The hyper-connected tech industry is a world away from the rural farm towns where America’s food is grown. But as today’s farmers are faced with increasing the global food supply against the backdrop of less arable land, water scarcity and labor shortages, technology is instrumental to ensuring food security.
High-tech sensors, robots, satellites and big data offer promising solutions for farmers seeking financial and environmental sustainability.
The realities of implementing these solutions can be a challenge. The economics of farms, particularly the many small ones within the United States, are tough to begin with. So the costs of implementing, maintaining and using tech are no small matter.
But that has not dissuaded venture capitalists from pumping billions into agritech startups, hoping to efficiently and profitably bridge the gap between technology and farming.
Agritech startups received $4.6 billion in funding in 2015, about nine times the $500 million that was invested in 2012, according to a report from AgFunder, an online investment platform for food and agriculture technology.
But the space has not been immune to the overall venture pullback, and the first half of 2016 saw investments decline to $1.8 billion. The number of deals, however, rose 7 percent.
John Hamer, managing director at Monsanto Growth Ventures, the agribusiness giant’s in-house venture greenhouse, is optimistic about the prospects of technology on the farm. But he notes that farmers are apprehensive about adopting it, especially given that commodity prices are currently sluggish and inherently volatile.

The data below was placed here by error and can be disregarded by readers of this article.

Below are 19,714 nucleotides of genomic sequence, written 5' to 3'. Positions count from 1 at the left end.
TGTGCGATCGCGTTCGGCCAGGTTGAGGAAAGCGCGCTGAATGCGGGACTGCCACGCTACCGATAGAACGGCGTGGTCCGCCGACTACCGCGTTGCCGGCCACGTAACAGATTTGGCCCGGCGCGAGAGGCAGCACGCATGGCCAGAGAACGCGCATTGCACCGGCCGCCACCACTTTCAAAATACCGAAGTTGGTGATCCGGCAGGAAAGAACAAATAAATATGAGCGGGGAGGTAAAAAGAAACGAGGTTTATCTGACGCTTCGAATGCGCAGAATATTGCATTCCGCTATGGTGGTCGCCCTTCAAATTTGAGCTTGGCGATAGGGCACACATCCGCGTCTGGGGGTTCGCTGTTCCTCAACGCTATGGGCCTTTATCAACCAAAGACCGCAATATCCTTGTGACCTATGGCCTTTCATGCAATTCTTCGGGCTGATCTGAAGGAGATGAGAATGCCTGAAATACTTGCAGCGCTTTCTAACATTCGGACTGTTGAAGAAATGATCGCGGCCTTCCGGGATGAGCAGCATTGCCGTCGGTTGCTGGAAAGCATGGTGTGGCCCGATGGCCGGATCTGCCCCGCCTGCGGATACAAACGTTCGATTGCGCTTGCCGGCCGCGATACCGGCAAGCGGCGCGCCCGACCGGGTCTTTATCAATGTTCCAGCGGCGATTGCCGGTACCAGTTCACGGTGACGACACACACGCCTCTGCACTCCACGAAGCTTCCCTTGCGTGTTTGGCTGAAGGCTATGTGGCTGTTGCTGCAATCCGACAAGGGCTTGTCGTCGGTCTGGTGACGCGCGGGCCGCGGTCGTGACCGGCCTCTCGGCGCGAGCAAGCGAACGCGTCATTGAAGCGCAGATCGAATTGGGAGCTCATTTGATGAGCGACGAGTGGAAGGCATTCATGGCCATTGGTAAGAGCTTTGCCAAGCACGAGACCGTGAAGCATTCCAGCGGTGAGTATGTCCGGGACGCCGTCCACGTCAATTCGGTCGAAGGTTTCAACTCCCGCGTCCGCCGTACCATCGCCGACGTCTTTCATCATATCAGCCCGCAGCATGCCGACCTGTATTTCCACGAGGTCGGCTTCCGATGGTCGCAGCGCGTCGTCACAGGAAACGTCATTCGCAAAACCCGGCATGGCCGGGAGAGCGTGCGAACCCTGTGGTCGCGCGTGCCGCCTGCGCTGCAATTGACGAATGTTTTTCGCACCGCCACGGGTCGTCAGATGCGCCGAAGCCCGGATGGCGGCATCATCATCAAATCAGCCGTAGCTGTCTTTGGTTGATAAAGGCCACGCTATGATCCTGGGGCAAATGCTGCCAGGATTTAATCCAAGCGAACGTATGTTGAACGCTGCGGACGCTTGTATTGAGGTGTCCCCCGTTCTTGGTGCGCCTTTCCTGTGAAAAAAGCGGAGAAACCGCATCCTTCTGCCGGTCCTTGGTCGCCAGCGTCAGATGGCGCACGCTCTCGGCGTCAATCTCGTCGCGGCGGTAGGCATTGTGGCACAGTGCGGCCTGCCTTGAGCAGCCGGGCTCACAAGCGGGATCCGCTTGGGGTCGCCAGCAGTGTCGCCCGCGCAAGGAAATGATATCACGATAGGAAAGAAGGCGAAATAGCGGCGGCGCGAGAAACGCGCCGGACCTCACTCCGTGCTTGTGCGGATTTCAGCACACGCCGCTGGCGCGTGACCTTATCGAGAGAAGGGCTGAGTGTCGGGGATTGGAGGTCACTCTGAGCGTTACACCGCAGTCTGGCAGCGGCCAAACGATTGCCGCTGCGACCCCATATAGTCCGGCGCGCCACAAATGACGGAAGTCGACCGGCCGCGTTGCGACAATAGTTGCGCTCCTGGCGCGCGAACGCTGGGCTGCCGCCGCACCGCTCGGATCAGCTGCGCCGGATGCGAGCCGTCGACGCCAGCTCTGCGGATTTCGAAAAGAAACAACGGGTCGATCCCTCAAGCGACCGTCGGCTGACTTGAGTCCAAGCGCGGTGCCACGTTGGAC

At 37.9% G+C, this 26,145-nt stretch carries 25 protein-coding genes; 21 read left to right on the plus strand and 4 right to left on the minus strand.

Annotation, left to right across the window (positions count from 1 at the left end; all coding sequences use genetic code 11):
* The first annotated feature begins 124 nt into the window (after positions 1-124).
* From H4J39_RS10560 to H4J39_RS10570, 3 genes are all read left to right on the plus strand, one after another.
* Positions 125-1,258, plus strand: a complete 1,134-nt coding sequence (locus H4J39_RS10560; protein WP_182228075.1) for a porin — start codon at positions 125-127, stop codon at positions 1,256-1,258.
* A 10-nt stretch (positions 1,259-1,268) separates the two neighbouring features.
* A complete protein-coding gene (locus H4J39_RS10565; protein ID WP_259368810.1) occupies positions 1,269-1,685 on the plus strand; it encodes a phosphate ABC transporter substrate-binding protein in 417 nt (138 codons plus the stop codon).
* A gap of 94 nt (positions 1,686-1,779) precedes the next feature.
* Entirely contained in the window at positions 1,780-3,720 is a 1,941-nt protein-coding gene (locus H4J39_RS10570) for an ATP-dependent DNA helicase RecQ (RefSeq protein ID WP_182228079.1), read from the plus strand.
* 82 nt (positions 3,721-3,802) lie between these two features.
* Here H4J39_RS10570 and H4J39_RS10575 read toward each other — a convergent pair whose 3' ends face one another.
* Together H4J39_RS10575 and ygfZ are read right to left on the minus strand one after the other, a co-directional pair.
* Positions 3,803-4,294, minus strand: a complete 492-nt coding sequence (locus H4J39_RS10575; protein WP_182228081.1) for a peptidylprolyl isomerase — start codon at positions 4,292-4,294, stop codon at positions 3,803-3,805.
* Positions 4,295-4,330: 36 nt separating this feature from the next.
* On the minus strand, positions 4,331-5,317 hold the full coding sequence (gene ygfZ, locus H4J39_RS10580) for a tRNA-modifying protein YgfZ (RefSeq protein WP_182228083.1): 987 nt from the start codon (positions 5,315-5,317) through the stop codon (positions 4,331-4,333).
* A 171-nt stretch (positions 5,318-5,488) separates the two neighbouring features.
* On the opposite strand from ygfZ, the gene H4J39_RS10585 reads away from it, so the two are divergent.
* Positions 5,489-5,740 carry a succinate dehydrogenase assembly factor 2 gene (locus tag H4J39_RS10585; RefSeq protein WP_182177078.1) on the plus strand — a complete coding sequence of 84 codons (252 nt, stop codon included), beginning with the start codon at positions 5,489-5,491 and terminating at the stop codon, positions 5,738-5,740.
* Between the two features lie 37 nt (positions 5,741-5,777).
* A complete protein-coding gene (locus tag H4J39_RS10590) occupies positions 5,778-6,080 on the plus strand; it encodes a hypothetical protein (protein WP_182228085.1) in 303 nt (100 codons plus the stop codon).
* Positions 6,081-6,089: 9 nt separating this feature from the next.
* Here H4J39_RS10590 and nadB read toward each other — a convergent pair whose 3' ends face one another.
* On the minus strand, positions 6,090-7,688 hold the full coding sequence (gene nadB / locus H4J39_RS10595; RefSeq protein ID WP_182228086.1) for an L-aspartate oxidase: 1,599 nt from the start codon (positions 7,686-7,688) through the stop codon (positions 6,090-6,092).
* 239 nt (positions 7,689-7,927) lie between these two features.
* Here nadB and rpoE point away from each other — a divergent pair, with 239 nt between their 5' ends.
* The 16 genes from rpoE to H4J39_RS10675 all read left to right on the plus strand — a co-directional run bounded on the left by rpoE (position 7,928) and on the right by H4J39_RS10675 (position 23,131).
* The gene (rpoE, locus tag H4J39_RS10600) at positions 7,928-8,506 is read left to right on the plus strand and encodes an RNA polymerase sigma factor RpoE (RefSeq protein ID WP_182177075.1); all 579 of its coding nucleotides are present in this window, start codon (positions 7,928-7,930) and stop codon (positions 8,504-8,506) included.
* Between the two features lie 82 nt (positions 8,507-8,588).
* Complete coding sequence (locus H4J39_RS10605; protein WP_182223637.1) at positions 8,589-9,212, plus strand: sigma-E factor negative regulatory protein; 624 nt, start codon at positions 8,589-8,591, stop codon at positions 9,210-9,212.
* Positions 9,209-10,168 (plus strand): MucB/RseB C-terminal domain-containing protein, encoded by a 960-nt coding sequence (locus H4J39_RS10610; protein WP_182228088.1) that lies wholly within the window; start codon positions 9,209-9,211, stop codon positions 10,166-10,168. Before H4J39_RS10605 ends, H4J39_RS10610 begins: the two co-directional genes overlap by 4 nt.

“There are challenges with commodity prices being down,” he says. “It can make farmers wary of spending too much money on tech.”
Ingrid Fung, an associate at Verdex Capital, says farmers tend to be less willing to experiment with unproven technology because it can wreak havoc on razor-thin margins if it fails. “For every $1 spent, a farmer has got to make $3 to $4” as a return on investment, she says.
Today, 91 percent of U.S. farms are considered small, but that makeup is shifting to larger and fewer farms. As it does, Fung says agritech’s potential increases.
“Big farms are better about implementing technology because they need to reach economies of scale,” she says. “ Farms are going to grow in size, so there is a lot of opportunities to implement tech .”
The potential for technology, and in particular data, on farmlands was brought to the investor forefront when Monsanto acquired the analytics firm Climate Corp for $1.1 billion in 2013.
The San Francisco company had raised more than $110 million from Khosla Ventures, New Enterprise Associates, GV, Index Ventures and Founders Fund, among others, to fuel the idea that farmers could increase productivity and manage risk with machine learning and advanced analytics.
At the time of the deal, Monsanto said Climate Corp’s data-science capabilities presented a $20 billion opportunity beyond its core business.
To explore and build on agritech opportunities, Monsanto created Monsanto Growth Ventures, which invests in startups at the seed stage and beyond. In January, it announced its first venture portfolio with nearly a dozen companies.
Among its investments is Blue River Technology, the Sunnyvale, California, company that’s using computer vision, machine learning and robotics to determine in real time whether a plant needs weeding or treatment with pesticides.